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630 feet below the Earth in China, an ancient forest blooms at the bottom of a sinkhole

Scientists believe the underground world could be teeming with species unknown to humans.

630 feet below the Earth in China, an ancient forest blooms at the bottom of a sinkhole
A typical karst geological site in WuLong town, Chongqing, China. [Photo: Getty]

In May, a team of spelunkers rappelled into the dark heart of a 630-foot-deep sinkhole in China’s Guangxi region. Near the southern border, Guangxi is home to a landscape of mountainous rock, formed into towering domes, etched with ridges, and steeped in pools of jade-green water and a lush thick of trees.

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It is among China’s most beautiful terrain. It is also marred by at least 30 giant, sunken swaths of earth—tiankeng, or “heavenly pits,” in Mandarin, scattered like beads across the countryside.

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But this newly discovered sinkhole—deep enough to swallow the U.S.’s tallest national monument, the 630-foot-tall Gateway Arch in St. Louis—houses an even more majestic world. At its bottom, the expeditionists found a flourishing prehistoric forest, with 130-foot-tall trees branching skyward to a faraway circle of sunlight. Their roots dig into a tangled growth of forest floor that could bury a person up to the shoulder.

Blooming amidst the flora and fauna are ferns, wild bananas, fig fruits, and rare square-shaped bamboo shoots—one stalk with a large bite taken from it, explorers told the Guangxi Daily news.

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As described to Chinese news outlets, it sounds like a near-mythical realm—a fantasy kingdom of Narnia, or the highlands of Middle Earth—and its promise for biologists and geologists is no less thrilling. Scientists believe the forest could harbor thus unknown plant or animal species, as sinkholes can offer an oasis for botanical life. Such “ancient” or “primitive” ecosystems have never been disturbed by humans. And they are natural jewels for study, offering a glance at what our planet might’ve looked like in primeval times, devoid of humankind’s intrusion.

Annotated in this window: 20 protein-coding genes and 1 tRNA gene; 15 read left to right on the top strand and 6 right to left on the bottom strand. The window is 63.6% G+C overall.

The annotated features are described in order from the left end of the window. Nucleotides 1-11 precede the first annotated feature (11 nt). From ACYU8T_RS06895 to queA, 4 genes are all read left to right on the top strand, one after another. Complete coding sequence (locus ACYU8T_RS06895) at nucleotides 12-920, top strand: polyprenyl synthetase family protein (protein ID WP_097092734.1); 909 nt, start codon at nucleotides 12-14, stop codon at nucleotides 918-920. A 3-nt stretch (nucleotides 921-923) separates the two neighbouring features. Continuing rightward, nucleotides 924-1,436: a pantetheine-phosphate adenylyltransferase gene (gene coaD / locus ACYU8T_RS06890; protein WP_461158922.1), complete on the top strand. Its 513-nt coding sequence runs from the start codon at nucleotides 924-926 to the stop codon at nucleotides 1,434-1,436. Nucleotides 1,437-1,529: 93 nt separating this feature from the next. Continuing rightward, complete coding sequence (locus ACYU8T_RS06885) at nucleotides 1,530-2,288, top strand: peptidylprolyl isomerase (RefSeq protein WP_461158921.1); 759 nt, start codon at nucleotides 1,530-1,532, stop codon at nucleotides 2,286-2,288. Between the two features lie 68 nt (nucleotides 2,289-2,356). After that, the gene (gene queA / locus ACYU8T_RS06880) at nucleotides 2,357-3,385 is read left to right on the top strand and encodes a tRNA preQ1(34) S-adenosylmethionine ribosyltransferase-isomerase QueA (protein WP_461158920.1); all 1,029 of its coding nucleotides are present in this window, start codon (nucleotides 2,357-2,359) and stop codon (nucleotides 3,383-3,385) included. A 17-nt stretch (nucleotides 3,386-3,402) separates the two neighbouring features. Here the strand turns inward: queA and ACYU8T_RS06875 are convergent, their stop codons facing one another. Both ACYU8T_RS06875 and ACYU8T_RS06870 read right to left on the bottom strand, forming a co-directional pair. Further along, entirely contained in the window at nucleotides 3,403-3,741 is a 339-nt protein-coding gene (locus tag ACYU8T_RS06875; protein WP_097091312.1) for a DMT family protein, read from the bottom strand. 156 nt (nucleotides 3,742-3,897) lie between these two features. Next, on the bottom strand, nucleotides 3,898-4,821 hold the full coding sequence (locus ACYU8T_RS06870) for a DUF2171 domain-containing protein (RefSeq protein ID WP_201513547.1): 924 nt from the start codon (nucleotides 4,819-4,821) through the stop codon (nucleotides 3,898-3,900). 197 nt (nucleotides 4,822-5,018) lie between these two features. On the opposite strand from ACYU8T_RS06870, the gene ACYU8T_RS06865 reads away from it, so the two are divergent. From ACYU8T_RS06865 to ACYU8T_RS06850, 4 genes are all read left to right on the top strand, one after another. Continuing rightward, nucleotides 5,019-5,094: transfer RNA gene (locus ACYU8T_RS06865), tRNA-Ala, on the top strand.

“I wouldn’t be surprised to know that there are species found in these caves that have never been reported or described by science until now,” Chen Lixin, who led the trek through the sinkhole’s forest, told China’s Xinhua news.

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Guangxi is one of the world’s richest treasure troves of karst topography—found mostly in China, Mexico, and Papua New Guinea—where dramatic landscapes are formed by eroding underground bedrock. In such climates, rainwater runs first through soil—becoming gradually more acidic as it saps carbon dioxide from the earth—and then flows through cracks in the bedrock, hollowing it away into sprawling webs of limestone chambers, pillars, bridges, and tunnels. If the chambers grow large enough, they collapse inward and a sinkhole is born.

According to NASA, 13% of China is karst topography, including the world’s largest sinkhole, Xiaozhai Tiankeng, at 2,172 feet deep in Chongqing. Set upon an enormous underground river, it also houses a robust forest ecosystem connected to a network of caves, much like Guangxi’s site—which is named Shenying Tiankeng, for the way its cliffside looms like a pair of soaring wings.

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Scientists now seek to illuminate its untold secrets, hidden in the tiny universes of heaven’s Earthly craters.

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